P. Vergilius Maro, Aeneid (ed. Theodore C. Williams), Book 12, line 500 (search)
(one was pierced
fronting the spear, the other felled to earth
by strike of sword), and both their severed heads
he hung all dripping to his chariot's rim.
But Talon, Tanais, and Cethegus brave,
three in one onset, unto death went down
at great Aeneas' hand; and he dispatched
ill-starred Onites of Echion's line,
fair Peridia's child. Then Turnus slew
two Lycian brothers unto Phoebus dear,
and young Menoetes, an Arcadian,
who hated war (though vainly) when he plied
his native fisher-craft in Lerna's streams,
where from his mean abode he ne'er went forth
to wait at great men's doors, but with his sire
reaped the scant harvest of a rented glebe.
as from two sides two conflagrations sweep
dry woodlands or full copse of crackling bay,
or as, swift-leaping from the mountain-vales,
two flooded, foaming rivers seaward roar,
each on its path of death, not less uproused,
speed Turnus and Aeneas o'er the field;
now storms their martial rage; now fiercely swells
either indomitable heart; and now
Untill the hotest of the day and Noone be overpast.
And if for feare of savage beastes perchaunce thou be agast
To wander in the Woods alone, thou shalt not neede to feare,
A God shall bee thy guide to save thee harmelesse every where.
And not a God of meaner sort, but even the same that hath
The heavenly scepter in his hande, who in my dreadfull wrath,
Do dart downe thunder wandringly: and therefore make no hast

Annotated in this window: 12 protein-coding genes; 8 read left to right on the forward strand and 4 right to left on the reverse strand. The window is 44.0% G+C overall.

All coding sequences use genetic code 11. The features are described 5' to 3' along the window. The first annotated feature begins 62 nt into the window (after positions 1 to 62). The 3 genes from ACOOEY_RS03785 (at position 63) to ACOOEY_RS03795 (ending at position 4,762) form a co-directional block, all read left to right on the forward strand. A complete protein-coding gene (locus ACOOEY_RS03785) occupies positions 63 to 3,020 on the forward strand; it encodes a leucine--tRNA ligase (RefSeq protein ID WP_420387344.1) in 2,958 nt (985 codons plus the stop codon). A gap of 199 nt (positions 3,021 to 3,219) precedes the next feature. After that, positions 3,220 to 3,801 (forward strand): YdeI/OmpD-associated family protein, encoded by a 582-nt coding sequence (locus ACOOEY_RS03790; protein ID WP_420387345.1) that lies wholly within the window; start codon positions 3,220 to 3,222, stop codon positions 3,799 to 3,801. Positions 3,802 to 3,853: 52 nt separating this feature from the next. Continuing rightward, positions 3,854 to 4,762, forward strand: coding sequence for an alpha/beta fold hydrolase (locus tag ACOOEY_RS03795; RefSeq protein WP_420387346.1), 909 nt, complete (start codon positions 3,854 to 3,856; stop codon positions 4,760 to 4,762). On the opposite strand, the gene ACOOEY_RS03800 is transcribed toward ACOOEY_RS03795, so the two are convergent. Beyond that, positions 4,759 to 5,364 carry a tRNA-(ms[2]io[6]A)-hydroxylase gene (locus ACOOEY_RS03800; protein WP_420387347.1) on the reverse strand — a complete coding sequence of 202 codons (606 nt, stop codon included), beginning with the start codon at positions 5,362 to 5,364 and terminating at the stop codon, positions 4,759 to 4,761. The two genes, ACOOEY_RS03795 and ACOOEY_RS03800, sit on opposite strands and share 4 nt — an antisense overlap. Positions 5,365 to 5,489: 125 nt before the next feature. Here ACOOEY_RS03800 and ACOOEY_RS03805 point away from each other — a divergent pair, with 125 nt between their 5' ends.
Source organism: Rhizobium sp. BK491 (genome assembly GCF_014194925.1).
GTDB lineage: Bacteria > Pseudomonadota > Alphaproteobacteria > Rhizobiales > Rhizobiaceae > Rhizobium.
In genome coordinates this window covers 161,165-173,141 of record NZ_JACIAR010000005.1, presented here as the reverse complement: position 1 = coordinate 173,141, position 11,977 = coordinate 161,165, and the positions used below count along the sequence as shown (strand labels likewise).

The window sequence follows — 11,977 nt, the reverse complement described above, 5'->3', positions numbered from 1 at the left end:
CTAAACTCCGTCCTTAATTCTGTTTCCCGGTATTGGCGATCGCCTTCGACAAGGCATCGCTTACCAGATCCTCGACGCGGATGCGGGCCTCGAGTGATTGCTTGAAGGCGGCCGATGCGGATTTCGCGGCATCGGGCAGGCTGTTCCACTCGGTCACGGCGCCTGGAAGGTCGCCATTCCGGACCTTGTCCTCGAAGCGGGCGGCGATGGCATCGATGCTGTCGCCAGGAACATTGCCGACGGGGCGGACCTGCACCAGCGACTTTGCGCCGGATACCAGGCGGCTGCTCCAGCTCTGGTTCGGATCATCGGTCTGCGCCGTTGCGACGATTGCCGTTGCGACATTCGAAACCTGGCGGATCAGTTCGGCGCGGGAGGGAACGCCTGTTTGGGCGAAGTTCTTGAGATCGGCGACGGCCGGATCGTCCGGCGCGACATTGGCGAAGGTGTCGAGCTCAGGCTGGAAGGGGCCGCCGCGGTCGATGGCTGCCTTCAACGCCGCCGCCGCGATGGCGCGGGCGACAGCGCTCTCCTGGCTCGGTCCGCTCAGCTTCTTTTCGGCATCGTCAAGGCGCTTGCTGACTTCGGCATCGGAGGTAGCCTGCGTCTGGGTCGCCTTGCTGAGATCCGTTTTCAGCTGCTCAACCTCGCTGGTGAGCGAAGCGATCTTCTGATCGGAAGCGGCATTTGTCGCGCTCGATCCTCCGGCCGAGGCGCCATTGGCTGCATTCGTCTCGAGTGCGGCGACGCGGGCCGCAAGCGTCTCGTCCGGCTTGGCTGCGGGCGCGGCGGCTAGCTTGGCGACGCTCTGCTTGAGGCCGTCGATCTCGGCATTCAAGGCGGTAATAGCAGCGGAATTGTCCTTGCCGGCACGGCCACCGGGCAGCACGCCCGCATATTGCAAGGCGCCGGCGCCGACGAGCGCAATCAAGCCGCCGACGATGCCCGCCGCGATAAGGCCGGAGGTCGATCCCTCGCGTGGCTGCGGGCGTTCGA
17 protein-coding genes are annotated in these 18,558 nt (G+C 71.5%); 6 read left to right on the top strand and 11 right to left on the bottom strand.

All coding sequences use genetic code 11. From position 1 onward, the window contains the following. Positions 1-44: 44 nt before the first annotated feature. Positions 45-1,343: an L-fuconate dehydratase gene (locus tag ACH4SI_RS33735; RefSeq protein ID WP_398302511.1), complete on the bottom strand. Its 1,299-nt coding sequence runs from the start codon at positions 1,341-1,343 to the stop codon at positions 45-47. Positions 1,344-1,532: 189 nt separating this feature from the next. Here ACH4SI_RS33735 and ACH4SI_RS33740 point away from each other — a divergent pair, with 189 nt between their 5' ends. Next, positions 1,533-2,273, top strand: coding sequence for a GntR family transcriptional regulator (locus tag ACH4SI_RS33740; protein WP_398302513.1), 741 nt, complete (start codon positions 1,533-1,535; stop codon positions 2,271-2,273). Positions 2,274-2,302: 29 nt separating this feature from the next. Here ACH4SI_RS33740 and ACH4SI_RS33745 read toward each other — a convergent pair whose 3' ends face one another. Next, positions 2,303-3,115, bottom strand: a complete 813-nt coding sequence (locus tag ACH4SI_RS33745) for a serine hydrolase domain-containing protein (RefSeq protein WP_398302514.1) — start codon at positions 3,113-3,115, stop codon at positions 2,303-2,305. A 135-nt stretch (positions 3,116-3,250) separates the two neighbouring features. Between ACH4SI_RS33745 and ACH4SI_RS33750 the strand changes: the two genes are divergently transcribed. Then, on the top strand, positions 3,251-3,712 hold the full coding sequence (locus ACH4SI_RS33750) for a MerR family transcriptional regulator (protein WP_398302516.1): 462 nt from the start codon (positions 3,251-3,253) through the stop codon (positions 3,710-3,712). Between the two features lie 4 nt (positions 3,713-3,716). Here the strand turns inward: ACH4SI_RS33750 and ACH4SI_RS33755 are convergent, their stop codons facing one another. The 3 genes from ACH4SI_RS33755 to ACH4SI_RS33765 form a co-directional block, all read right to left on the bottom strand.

To runne away. She ranne apace, and had alreadie past
The Fen of Lerna and the field of Lincey set with trees:
When Jove intending now in vaine no lenger tyme to leese,
Upon the Countrie all about did bring a foggie mist,
And caught the Mayden whome poore foole he used as he list.
Queene Juno looking downe that while upon the open field,
When in so fayre a day such mistes and darkenesse she behelde,
Dyd marvell much, for well she knewe those mistes ascended not
From any Ryver, moorishe ground, or other dankishe plot.
She lookt about hir for hir Jove as one th
h wavering thoughts ryght violently her mynd was tossed long.
At last shee did preferre before all others, for to send
The shirt bestayned with the blood of Nessus to the end
To quicken up the quayling love. And so not knowing what
She gave, she gave her owne remorse and greef to Lychas that
Did know as little as herself: and wretched woman, shee
Desyrd him gently to her Lord presented it to see.
The noble Prince receyving it without mistrust therein,
Did weare the poyson of the Snake of Lerna next his skin.
To offer incense and to pray to Jove he did begin,
And on the Marble Altar he full boawles of wyne did shed,
When as the poyson with the heate resolving, largely spred
Through all the limbes of Hercules. As long as ere he could,
The stoutnesse of his hart was such, that sygh no whit he would.
But when the mischeef grew so great all pacience to surmount,
He thrust the altar from him streight, and filled all the mount
Of Oeta with his roring out. He went about to teare
n different sides.Title The Persian: As "Persa" signifies "a male Persian," the Play is evidently named from the character assumed by Sagaristio, who, as a, Persian, sells the daughter of Saturio, dressed up as a captive, to the Procurer Dordalus.
TOXILUS to himself. He who, falling in love, destitute of means, has first entered upon the paths of love, has in his own labours exceeded all the labours of Hercules. For with the lionWith the lion: The. conquest of the Nemæan lion, the Hydra of Lerna, the brazen-footed stag, the Erymanthian boar, the birds of Lake Stymphalus, and the giant Antæus, formed part of the labours of Hercules. See the Metamorphoses of Ovid, Books 9 and 10., and with the Hydra, with the stag, with the Ætolian boar, with the birds of Stamphalus, with Antæus, would I rather contend than with love. So wretched am I become with hunting after money to borrow; and yet, those whom I ask know of nothing to answer me, except "I have got none."
SAGARISTIO apart. The serva